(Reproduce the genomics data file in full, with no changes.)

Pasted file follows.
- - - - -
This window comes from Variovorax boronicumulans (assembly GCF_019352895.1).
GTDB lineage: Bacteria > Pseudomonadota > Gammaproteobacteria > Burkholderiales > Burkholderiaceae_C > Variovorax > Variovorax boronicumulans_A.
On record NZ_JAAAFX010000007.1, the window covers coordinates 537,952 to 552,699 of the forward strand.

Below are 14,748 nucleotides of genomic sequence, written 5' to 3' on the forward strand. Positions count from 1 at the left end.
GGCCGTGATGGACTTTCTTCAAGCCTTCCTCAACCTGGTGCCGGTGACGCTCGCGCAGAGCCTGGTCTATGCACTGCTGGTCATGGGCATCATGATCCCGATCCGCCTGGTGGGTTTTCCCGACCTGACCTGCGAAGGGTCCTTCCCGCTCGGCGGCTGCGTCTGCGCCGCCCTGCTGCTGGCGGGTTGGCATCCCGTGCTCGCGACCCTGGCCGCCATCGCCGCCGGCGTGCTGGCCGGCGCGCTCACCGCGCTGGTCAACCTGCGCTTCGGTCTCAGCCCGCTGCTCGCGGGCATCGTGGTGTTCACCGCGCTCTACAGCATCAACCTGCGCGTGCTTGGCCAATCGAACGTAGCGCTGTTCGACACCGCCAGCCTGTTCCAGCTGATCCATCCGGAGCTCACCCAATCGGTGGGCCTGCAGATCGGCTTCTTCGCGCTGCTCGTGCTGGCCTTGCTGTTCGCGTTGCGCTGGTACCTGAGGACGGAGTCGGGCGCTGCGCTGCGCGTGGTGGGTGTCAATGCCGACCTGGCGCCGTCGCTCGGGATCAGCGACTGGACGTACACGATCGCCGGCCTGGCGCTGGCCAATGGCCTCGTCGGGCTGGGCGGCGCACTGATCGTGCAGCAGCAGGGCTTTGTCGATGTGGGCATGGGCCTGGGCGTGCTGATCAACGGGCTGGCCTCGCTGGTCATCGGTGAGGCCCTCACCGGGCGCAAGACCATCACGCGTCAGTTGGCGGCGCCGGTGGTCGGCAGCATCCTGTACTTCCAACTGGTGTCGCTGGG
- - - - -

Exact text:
This window comes from Variovorax boronicumulans (assembly GCF_019352895.1).
GTDB lineage: Bacteria > Pseudomonadota > Gammaproteobacteria > Burkholderiales > Burkholderiaceae_C > Variovorax > Variovorax boronicumulans_A.
On record NZ_JAAAFX010000007.1, the window covers coordinates 537,952 to 552,699 of the forward strand.

Below are 14,748 nucleotides of genomic sequence, written 5' to 3' on the forward strand. Positions count from 1 at the left end.
GGCCGTGATGGACTTTCTTCAAGCCTTCCTCAACCTGGTGCCGGTGACGCTCGCGCAGAGCCTGGTCTATGCACTGCTGGTCATGGGCATCATGATCCCGATCCGCCTGGTGGGTTTTCCCGACCTGACCTGCGAAGGGTCCTTCCCGCTCGGCGGCTGCGTCTGCGCCGCCCTGCTGCTGGCGGGTTGGCATCCCGTGCTCGCGACCCTGGCCGCCATCGCCGCCGGCGTGCTGGCCGGCGCGCTCACCGCGCTGGTCAACCTGCGCTTCGGTCTCAGCCCGCTGCTCGCGGGCATCGTGGTGTTCACCGCGCTCTACAGCATCAACCTGCGCGTGCTTGGCCAATCGAACGTAGCGCTGTTCGACACCGCCAGCCTGTTCCAGCTGATCCATCCGGAGCTCACCCAATCGGTGGGCCTGCAGATCGGCTTCTTCGCGCTGCTCGTGCTGGCCTTGCTGTTCGCGTTGCGCTGGTACCTGAGGACGGAGTCGGGCGCTGCGCTGCGCGTGGTGGGTGTCAATGCCGACCTGGCGCCGTCGCTCGGGATCAGCGACTGGACGTACACGATCGCCGGCCTGGCGCTGGCCAATGGCCTCGTCGGGCTGGGCGGCGCACTGATCGTGCAGCAGCAGGGCTTTGTCGATGTGGGCATGGGCCTGGGCGTGCTGATCAACGGGCTGGCCTCGCTGGTCATCGGTGAGGCCCTCACCGGGCGCAAGACCATCACGCGTCAGTTGGCGGCGCCGGTGGTCGGCAGCATCCTGTACTTCCAACTGGTGTCGCTGGG